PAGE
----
Chapter 3.5 - Battle of Yorkshire
RAAF Squadrons were assigned to the vital role of interception - they would engage any German aircraft spotted over Northern and Central England.
As the Battle of Yorkshire began to rage intensely on the ground, the RAAF realized now that the weakened RAF had little remaining capacity to intercept German bombers due to repeated battles against the Luftwaffe. Air General Caldwell took the matter into his own hands and drew up plans to cover England against air attack by fighters mainly based out of Lancaster. RAAF Hurricanes and Spitfires would have a hard job against a German air force that vastly outnumbered them. With just three fighter wings to try and control the skies of the entirety of Northern England, Caldwell commanded little more than 240 fighters - of which only 50 were the superior Spitfire model. Intelligence estimated that the Germans had four times as many fighters based in England and Northern France alone.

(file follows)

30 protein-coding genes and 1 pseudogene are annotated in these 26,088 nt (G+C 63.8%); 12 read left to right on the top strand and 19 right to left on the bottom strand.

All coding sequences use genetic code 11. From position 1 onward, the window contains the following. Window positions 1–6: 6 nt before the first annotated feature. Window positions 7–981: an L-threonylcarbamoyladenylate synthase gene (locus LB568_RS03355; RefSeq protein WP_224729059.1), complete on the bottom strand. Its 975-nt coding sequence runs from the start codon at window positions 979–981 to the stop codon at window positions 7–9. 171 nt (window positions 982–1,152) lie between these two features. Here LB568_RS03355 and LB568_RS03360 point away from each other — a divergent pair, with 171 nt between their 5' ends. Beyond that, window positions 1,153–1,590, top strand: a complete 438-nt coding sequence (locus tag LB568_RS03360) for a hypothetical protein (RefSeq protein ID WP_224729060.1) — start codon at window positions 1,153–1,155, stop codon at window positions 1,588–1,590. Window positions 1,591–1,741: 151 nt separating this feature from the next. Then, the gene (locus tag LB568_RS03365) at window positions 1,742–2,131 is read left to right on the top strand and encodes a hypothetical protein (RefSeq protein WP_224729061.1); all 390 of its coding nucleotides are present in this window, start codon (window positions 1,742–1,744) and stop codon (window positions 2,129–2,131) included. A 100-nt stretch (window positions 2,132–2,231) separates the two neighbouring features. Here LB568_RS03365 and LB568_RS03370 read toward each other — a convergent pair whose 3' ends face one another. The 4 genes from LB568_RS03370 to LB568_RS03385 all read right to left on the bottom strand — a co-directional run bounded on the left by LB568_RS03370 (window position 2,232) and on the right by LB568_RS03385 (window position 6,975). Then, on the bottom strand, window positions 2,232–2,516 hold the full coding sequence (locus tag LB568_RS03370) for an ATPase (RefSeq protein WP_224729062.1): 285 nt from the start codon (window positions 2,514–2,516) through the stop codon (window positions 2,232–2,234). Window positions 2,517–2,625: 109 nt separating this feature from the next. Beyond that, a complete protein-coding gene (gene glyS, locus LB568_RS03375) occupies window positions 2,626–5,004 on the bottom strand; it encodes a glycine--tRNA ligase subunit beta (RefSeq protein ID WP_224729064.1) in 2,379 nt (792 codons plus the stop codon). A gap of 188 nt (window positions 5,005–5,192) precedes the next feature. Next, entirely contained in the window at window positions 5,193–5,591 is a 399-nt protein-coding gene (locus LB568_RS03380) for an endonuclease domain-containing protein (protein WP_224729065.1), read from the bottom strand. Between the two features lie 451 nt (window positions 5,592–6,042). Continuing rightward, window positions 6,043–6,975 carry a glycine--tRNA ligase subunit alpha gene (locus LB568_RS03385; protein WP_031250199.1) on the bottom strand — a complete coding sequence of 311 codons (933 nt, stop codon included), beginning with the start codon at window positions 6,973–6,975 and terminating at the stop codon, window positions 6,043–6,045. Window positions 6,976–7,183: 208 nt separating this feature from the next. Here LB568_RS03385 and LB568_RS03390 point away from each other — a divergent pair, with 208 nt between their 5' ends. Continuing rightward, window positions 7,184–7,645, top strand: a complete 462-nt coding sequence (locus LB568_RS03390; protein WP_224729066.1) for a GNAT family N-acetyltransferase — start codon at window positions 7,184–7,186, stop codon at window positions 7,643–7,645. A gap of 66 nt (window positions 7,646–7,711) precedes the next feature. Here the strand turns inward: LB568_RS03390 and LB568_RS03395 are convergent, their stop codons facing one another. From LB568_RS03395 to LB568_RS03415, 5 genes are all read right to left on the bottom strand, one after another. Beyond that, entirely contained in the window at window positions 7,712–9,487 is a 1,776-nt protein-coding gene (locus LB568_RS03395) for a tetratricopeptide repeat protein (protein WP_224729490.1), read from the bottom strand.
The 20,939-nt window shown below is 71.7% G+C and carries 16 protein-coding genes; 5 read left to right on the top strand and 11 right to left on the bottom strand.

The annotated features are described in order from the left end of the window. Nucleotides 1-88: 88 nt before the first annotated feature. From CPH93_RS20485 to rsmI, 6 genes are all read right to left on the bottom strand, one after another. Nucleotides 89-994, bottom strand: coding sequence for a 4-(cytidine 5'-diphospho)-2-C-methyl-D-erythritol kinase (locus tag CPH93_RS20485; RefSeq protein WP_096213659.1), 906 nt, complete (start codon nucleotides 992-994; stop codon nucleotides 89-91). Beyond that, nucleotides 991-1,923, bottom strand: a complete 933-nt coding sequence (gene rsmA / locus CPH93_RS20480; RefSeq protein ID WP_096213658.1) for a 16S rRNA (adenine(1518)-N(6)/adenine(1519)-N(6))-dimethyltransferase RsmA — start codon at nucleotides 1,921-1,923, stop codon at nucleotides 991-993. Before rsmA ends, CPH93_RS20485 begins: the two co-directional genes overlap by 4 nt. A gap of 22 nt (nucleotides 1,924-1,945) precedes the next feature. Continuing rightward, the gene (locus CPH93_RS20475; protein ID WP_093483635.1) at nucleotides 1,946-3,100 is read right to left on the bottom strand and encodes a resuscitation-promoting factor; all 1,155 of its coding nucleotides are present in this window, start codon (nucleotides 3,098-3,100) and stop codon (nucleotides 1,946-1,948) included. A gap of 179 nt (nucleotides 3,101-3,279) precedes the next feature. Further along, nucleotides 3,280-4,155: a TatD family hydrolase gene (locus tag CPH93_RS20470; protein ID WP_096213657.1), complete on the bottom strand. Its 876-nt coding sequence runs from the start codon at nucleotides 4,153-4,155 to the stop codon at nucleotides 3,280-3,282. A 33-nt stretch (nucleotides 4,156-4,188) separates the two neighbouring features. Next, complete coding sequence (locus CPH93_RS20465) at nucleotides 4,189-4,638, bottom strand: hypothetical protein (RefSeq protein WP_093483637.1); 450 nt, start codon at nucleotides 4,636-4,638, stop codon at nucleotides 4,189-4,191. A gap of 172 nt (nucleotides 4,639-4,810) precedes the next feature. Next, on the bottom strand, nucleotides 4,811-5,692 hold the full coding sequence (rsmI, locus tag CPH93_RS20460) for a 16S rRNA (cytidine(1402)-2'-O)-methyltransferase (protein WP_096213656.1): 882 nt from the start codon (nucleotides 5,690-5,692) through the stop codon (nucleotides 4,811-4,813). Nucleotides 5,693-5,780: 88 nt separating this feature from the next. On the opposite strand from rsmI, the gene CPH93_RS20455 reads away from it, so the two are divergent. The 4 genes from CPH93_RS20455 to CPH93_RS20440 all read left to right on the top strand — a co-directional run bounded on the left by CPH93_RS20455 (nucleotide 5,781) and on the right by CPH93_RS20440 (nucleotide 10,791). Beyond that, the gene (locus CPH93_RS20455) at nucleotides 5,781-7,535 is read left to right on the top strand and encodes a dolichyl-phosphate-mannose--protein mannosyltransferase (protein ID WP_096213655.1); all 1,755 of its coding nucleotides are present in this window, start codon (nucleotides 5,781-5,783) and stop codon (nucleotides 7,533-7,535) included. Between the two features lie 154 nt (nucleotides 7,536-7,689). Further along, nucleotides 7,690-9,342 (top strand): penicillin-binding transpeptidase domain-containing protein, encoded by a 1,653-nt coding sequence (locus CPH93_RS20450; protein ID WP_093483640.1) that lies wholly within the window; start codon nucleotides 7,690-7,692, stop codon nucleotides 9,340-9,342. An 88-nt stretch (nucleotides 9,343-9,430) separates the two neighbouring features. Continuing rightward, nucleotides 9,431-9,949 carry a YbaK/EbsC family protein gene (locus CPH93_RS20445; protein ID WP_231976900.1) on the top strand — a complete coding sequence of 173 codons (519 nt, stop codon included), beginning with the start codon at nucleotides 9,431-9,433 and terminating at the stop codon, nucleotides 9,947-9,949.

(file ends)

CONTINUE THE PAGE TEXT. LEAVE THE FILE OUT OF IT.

As the Australians begin to push back into Yorkshire, a German advance force collides with defensive positions near Nottingham.
Nonetheless, the battle would be joined on the ground and in the sky. Australian troops had successfully defended the positions north of Hull and began to advance on the city, fighting through the Yorkshire countryside against a well-equipped and veteran German Army. Although outnumbered, the Australians successfully pushed Germany off the banks of the River Ouse and was slowly driving them back towards Hull, albeit with great cost. To their southwest, battles raged over the town of Doncaster, where Australian troops had blunted the advance on Sheffield. Retaking Doncaster would be a huge victory in the Battle of Yorkshire and Field Marshall Sir Cyril Bingham-White ordered three divisions to push against it, eager to earn a much-needed victory for the British people.